Understanding Your Baby’s Cues

by on February 23, 2012

in Baby 0-12 Months

baby rubbing eyesBefore a baby learns to talk, he communicates by sending out signals and cues. There are different baby cues for hunger and need for closeness. It never fails to frustrate new parents who are feeling helpless and clueless about what their baby needs. How do parents decode these cues and respond to their child’s needs and wants? Let us look at some of the more common cues that baby sends.


Crying is one of the most common cues a baby gives out. Whether he is hungry, tired or in pain, a baby will cry to gain attention. But how do we discern the hungry cry from the tired cry?

Hungry Crying

A baby will cry when he is hungry. These are usually short, low-pitched cries that last only around a second. Respond to your baby’s cries quickly and feed him, or the cries will become increasingly louder and more intense.

Distress Crying

Babies will let out a cry of distress when they are feeling pain or discomfort. Unlike the hungry cries, these cries are loud, long and continuous. There are also no variations in pitch.

Respond to your baby’s distress quickly. Has he bumped into something? Check your baby’s diapers. Perhaps it is soiled or pricking your child’s sensitive skin.

Tired Crying

When a baby is tired, he lets out a soft wail. These are longer then the hungry cries, but softer then the distress cries.

Babies require plenty of sleep to regain their energy level. They get tired and cranky easily if they have been awake for more than a couple of consecutive hours. Ensure that your child has enough rest; put him to sleep by rocking him rhythmically or by stroking his back or chest.

Stress-Release Crying

Babies, too, feel stress and trauma. Perhaps a loud sound scared or startled him; maybe he is overwhelmed by the colours and environment of this new world. There are times where babies just need to express their feelings and release all the accumulated stress.

Crying is a vital recovery process to help your newborn ease into this unfamiliar world. Tears are a psychological aid that helps to wash away emotional chemical compositions (such as stress hormones). Let your baby cry it out. Frantic hushing only serves to teach your child to stifle pent-up emotions.

Simply be around to give a comforting and supporting presence. Smile and be positive, after your baby dries up his tears.


This is usually a sign that the baby is getting tired. Just as you would rub a sore muscle, a baby would rub his eyes to relief himself of his eye soreness. Being awake for a long period of time also dries up his eyes, rubbing is a way to bring some tears and moisturise his tired eyes. Respond by putting him down for a nap.


Rubbing of ears could mean very different things. As ears are a sensitive part of the body, some babies derive comfort from rubbing them. Look at your baby’s expression carefully. Does he look like he is comforted?

If not, check your child’s temperature. If he has a fever of over 38.4 deg Celsius, there is a high possibility that he may have developed an ear infection. Consult a doctor as soon as possible.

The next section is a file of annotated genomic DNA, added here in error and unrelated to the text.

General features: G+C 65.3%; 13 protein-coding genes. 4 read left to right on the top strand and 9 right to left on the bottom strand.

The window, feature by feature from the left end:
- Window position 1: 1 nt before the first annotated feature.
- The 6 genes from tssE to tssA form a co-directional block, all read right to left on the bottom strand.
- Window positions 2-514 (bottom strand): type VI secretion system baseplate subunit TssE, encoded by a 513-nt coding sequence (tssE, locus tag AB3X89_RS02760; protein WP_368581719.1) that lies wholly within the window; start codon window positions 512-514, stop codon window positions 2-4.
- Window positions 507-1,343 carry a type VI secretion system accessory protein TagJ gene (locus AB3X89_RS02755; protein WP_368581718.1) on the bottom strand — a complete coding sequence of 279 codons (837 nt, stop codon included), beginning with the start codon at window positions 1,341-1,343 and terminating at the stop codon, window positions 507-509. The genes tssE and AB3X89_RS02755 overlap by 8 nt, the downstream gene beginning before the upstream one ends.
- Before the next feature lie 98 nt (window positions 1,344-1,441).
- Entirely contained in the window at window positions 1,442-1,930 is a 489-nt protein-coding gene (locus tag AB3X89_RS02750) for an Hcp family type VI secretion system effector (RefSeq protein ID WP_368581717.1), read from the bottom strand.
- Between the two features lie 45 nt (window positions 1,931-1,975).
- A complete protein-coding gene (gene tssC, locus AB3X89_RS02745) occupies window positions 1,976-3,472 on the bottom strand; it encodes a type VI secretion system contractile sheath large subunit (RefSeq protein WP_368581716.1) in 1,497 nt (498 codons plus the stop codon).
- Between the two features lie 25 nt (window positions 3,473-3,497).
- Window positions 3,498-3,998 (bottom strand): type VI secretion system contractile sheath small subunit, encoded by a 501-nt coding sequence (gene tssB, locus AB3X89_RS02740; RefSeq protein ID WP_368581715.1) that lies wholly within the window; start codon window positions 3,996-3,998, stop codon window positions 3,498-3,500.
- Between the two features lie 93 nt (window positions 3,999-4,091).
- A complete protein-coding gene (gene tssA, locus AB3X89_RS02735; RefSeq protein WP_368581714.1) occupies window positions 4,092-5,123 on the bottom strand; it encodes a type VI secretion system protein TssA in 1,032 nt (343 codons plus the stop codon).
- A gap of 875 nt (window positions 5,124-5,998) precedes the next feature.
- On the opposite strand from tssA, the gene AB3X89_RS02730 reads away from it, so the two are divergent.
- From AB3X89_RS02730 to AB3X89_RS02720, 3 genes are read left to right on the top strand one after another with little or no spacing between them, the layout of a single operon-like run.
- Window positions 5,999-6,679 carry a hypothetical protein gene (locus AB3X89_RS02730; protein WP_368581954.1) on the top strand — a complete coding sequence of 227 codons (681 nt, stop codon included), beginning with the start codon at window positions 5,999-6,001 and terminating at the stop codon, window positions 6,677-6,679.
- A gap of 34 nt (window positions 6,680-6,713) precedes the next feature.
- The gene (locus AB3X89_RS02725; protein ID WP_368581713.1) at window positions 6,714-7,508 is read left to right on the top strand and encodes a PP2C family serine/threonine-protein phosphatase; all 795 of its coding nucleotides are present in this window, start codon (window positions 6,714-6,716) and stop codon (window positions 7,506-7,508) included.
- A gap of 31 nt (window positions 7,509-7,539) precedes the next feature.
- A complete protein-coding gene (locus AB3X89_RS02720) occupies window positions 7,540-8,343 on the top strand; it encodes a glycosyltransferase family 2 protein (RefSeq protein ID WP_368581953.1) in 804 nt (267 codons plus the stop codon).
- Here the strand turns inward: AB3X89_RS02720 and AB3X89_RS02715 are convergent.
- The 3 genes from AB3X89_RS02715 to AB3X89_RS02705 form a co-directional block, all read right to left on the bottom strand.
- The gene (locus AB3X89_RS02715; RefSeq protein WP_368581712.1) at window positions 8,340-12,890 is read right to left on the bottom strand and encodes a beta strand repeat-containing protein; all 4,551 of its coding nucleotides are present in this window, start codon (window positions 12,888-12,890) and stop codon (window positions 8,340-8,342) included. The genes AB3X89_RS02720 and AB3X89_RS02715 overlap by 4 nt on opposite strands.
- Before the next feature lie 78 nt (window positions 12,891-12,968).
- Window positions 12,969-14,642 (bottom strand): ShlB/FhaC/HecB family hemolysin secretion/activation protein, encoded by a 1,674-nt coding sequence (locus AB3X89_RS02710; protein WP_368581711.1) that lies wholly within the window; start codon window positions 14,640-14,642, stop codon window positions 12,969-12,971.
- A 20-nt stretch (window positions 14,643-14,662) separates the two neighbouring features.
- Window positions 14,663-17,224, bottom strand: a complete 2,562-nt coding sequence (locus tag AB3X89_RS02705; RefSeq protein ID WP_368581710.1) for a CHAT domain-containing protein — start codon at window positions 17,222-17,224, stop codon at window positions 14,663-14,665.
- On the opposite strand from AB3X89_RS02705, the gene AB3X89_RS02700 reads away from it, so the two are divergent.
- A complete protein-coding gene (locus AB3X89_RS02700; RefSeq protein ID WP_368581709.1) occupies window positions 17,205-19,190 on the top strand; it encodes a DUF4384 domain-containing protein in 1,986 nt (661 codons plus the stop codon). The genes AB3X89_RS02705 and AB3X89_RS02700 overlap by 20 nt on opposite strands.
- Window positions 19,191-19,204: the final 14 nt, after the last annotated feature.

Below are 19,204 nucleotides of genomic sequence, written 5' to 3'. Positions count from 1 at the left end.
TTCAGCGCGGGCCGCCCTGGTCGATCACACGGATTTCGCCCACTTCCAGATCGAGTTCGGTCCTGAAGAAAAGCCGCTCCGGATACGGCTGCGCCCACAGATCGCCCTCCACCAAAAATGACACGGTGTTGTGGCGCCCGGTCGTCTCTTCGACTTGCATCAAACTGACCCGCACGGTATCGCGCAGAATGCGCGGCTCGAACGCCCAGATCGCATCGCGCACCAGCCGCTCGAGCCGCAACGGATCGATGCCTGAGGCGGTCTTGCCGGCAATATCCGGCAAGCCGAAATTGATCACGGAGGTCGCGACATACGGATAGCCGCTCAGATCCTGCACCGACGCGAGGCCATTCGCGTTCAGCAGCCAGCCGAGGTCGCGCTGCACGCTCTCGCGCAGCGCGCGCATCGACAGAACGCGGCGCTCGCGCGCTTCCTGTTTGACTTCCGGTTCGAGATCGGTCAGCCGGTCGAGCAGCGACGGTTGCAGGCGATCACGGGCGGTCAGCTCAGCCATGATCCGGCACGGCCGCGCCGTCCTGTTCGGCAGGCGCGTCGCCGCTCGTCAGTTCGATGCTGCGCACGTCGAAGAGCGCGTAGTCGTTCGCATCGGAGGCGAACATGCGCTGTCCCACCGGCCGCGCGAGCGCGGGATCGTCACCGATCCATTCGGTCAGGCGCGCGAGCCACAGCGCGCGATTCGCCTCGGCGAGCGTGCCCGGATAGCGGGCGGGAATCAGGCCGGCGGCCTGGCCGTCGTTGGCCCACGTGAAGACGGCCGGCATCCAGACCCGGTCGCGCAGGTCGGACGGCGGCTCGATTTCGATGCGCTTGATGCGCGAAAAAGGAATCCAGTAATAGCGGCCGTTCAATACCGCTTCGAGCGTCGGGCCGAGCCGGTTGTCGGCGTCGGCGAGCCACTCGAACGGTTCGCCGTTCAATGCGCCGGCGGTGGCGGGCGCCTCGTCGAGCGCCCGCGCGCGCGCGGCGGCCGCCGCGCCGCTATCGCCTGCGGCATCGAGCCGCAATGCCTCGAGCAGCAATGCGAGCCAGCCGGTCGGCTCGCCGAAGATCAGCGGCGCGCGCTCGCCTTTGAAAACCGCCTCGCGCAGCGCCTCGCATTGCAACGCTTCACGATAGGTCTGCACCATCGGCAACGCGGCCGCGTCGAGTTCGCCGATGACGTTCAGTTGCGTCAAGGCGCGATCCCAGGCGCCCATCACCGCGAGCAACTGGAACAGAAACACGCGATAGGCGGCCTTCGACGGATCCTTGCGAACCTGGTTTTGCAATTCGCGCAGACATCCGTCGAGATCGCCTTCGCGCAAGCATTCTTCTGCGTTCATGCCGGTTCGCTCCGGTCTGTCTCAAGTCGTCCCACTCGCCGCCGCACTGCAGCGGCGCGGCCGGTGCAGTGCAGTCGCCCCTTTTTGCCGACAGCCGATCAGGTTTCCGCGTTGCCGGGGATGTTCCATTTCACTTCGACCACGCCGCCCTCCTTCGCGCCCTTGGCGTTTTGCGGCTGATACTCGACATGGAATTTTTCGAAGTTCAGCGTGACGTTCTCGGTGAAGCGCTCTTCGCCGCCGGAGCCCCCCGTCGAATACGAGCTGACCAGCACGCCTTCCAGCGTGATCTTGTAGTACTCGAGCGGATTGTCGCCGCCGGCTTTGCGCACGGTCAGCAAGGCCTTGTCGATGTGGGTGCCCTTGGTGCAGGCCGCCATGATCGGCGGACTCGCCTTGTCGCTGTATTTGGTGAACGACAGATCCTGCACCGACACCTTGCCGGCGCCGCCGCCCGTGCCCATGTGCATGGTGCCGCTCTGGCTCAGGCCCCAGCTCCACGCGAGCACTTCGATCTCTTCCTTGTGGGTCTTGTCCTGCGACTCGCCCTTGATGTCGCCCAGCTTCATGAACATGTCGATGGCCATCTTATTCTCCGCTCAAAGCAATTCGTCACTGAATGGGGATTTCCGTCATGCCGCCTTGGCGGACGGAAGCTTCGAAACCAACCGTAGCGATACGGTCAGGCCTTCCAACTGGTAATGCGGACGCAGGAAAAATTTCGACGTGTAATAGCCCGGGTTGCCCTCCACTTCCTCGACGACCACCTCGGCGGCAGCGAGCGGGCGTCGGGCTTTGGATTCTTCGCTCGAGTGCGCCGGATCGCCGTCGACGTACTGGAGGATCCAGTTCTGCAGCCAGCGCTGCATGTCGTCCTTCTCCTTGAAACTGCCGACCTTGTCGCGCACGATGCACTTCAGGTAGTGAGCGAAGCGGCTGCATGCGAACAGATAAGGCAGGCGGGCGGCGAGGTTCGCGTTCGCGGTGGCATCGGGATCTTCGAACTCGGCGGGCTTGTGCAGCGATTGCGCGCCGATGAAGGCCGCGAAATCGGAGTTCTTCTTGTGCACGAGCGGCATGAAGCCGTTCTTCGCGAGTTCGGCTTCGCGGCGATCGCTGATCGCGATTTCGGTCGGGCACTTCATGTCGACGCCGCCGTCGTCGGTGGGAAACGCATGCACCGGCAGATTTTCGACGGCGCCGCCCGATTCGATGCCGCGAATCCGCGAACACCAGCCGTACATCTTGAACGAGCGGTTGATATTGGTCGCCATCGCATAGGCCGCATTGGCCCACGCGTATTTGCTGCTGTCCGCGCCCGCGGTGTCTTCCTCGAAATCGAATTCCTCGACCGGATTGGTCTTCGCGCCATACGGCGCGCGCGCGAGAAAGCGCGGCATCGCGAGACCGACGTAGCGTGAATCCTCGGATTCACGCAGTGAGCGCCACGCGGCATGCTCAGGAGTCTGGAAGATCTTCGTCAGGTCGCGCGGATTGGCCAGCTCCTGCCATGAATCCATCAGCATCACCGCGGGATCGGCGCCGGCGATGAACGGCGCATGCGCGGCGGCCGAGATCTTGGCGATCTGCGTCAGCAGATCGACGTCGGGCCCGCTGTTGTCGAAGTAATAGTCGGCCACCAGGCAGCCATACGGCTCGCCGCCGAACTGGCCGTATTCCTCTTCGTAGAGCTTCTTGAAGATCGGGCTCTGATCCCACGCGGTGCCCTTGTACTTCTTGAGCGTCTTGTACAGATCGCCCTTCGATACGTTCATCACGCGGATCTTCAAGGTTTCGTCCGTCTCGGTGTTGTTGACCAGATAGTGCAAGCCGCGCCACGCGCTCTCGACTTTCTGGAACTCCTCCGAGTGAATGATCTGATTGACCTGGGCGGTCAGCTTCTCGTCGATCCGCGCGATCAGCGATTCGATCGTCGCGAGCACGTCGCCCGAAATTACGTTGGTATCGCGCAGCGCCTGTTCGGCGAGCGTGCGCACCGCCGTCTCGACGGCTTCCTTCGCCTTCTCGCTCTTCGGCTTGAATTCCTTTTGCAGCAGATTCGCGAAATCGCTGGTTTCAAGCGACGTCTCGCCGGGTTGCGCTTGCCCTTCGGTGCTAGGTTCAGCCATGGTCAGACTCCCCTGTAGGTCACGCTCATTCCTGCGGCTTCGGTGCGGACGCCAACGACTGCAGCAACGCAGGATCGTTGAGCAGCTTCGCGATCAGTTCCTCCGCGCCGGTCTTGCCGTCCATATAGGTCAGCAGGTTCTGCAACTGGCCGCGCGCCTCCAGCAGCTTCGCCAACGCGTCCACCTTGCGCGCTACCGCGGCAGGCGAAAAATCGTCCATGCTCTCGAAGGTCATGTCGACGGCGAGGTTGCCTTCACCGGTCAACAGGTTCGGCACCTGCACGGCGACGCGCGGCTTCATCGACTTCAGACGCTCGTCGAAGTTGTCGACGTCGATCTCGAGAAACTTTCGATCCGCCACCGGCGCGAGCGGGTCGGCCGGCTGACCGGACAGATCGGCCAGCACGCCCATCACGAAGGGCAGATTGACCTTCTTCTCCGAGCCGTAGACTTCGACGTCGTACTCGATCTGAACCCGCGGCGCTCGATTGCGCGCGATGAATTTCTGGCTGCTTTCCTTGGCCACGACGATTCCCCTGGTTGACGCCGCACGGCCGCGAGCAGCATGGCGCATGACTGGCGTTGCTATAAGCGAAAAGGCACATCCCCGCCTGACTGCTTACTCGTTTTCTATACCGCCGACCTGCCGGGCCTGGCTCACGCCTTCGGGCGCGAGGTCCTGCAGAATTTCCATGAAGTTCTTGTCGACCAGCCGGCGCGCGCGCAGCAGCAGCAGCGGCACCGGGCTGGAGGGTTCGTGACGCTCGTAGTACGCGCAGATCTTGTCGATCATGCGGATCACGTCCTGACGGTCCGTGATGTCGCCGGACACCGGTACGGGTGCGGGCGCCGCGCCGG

If there is no fever, perhaps he may be teething. During teething, babies experience discomfort in their gums. Pulling of ears is a way many babies relief themselves of the gum soreness. Check for other symptoms of baby teething. If you are sure your baby is teething, apply a thin layer of teething gel or allow him to chew on baby crackers to sooth the discomfort.


Squirming and arching his back is a tell-tale cue that your baby is feeling uncomfortable in his current position. By wriggling about, your child is attempting to move himself into a more comfortable pose.

At a few months old, your baby has yet to learn body coordination. He could merely arch his back in hopes to roll around. Help him into ease by changing his position for him.


Research has shown that a baby usually fist his hands when he is hungry and wants to be fed. He continues to hold his fingers tight until he is fed and satisfied. Once he is full, he will relax and open their hands.


A baby’s smile is very genuine. This is a sign of happiness and contentment. Be positive. Laugh and smile back at your baby to encourage him.


Babies look away and deliberately break eye contact when they are feeling overwhelmed. He will turn away from you and focus on something (note that it is something, not someone) else. Many new parents and over-enthusiastic adults would not get the hint and try moving into the child’s line of vision again. This will probably result in the baby launching his distress crying.

When your baby turns away from you, stop trying to gain his attention (this will only worsen the situation)! Your child needs personal space and downtime just as you do. Respect that and give your baby some time of his own.

[Do Check Out Our Other Blog Posts: How To Help My Baby Talk and As Your Baby Starts Teething]

It is important for parents to pick up different infant cues, such as baby cues for hunger and distress. Respond to their needs and they will soon learn that you love them and will always be there to help them.

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